Following statements made by members-at-large, Kasim moved for a discussion on the issue of neutrality to be discussed in a closed session. This is a procedural move that allows the AMS and other faculty’s executives to discuss pertinent issues at a certain level of confidentiality. The closed session on neutrality intends to determine whether the AMS should change its mandated constitution to allow the organization to take a stance on matters deemed political by the Society. According to RTZ, changes in this portion of the mandate would mean the AMS could depart from neutrality. “We should have been more educated [...] Our mandate is old, the AMS is old, it’s time for a shift in how our organization is structured,” Kasim said. “This year will be the year a shift will occur in our mandate, and we are going to listen to Palestinian voices, and we no longer want to be reactive.” Further testimonies were stated from attendees following the president’s statement, with proposals raised on divestment. Kasim took the unprecedented step to have a motion on divestment moved to closed session. No further elaboration was made with respect to divestment. This is the first time the AMS has gone into closed session since 2015. In response to making future political statements, the AMS and other faculty groups said they would reach out to Solidarity for Palestinian Human Rights (SPHR) Queen’s to organize educational training sessions that include monetary compensations. Computing Students’ Association (COMPSA) president Sanindie Silva said it will also host consultations with equity-based clubs on campus once hiring for the executive team is completed. “We will definitely reach out to SPHR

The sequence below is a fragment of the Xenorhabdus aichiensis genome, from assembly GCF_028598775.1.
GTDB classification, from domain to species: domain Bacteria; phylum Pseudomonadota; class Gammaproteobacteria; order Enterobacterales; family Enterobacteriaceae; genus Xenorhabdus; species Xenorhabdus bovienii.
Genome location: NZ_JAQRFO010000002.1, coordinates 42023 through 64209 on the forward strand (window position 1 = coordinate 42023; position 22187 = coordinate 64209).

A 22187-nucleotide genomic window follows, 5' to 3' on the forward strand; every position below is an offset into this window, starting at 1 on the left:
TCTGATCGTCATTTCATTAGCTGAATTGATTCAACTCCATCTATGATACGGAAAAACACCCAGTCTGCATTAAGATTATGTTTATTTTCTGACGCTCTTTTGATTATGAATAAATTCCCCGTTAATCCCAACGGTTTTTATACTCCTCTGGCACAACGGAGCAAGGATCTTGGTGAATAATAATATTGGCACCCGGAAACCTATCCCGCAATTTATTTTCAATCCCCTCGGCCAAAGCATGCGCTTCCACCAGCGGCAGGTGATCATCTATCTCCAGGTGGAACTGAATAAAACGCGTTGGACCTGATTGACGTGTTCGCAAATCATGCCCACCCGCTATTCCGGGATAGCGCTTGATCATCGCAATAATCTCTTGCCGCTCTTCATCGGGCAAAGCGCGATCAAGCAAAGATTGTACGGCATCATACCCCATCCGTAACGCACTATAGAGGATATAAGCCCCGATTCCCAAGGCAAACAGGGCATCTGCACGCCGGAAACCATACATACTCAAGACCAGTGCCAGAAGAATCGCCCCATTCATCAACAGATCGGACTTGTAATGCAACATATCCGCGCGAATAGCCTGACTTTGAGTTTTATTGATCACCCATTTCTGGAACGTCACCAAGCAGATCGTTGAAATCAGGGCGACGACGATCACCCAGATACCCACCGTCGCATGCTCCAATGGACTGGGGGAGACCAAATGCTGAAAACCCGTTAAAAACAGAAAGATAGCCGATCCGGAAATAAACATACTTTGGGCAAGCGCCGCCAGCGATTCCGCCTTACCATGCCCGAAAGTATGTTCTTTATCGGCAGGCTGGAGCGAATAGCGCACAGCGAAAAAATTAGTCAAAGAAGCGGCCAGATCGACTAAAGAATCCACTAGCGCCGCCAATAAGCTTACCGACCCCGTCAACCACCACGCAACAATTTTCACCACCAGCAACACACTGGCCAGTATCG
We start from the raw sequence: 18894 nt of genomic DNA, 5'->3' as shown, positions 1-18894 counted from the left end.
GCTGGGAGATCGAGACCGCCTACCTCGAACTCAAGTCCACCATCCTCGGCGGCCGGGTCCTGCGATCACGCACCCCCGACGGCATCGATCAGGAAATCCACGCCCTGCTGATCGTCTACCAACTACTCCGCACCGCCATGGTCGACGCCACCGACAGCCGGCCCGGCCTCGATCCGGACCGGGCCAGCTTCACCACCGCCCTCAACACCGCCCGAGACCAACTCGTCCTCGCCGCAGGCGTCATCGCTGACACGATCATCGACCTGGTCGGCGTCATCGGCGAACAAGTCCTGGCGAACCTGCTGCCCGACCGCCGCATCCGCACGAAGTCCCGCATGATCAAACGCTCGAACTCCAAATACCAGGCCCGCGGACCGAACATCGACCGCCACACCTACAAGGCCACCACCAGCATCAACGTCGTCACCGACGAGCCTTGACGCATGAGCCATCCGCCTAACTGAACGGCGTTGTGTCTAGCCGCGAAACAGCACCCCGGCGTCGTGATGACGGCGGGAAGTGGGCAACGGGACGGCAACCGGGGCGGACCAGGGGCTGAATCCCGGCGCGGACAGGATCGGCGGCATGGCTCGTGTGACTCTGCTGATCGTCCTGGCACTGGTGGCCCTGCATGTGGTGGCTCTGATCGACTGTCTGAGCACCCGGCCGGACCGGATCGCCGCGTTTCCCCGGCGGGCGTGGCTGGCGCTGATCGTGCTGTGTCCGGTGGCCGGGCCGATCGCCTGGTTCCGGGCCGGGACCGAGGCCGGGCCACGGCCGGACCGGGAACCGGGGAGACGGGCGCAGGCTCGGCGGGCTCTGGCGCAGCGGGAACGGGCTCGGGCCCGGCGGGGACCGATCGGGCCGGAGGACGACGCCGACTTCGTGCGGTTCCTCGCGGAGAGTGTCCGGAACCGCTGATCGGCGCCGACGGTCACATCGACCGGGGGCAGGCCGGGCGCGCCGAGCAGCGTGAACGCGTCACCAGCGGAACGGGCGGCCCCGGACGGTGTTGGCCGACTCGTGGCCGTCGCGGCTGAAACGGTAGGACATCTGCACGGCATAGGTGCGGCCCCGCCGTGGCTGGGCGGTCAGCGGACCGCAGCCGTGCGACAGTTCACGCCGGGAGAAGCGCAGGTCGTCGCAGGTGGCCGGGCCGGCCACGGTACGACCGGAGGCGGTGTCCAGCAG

AMS Executive to meet in closed session to discuss mandate changes and policy review.
and ‘CC’ any emails with Patrick Deane [...] I really want to extend my support, I really do,” Kasim said. Kasim also responded to the Society’s role in accusations directed towards SPHR’s activities on campus earlier in the year, as well as issues of free speech and hate speech on campus. “I must acknowledge our lack of education on this matter,” Kasim said. “I want to learn more about this before making a commitment.” In reference to the JDUC redevelopment plans, members at large raised concerns about whether the building’s prayer space will be affected. Kasim emphasized prayer spaces for Muslim and Jewish students will be protected and kept safe, as well as all other places of worship on campus. “We are going to advocate with other groups on campus to get space, this includes keeping space in the JDUC. We will not take ‘no’ as an answer from the admin if we receive push-back,” Kasim said.
Patience with student “ leaders is important. We are learning and unlearning publicly, but please hold us accountable.”
“When we advocate for safe spaces, that means having posted security members through the student constables, since we know that Queen’s security has a reputation as being a predominantly older white male population,” Tiana Wong, vice-president (operations) said. “Our student constables are more representative of our student population.” In a verbal commitment, the AMS said the Society will be held accountable by logging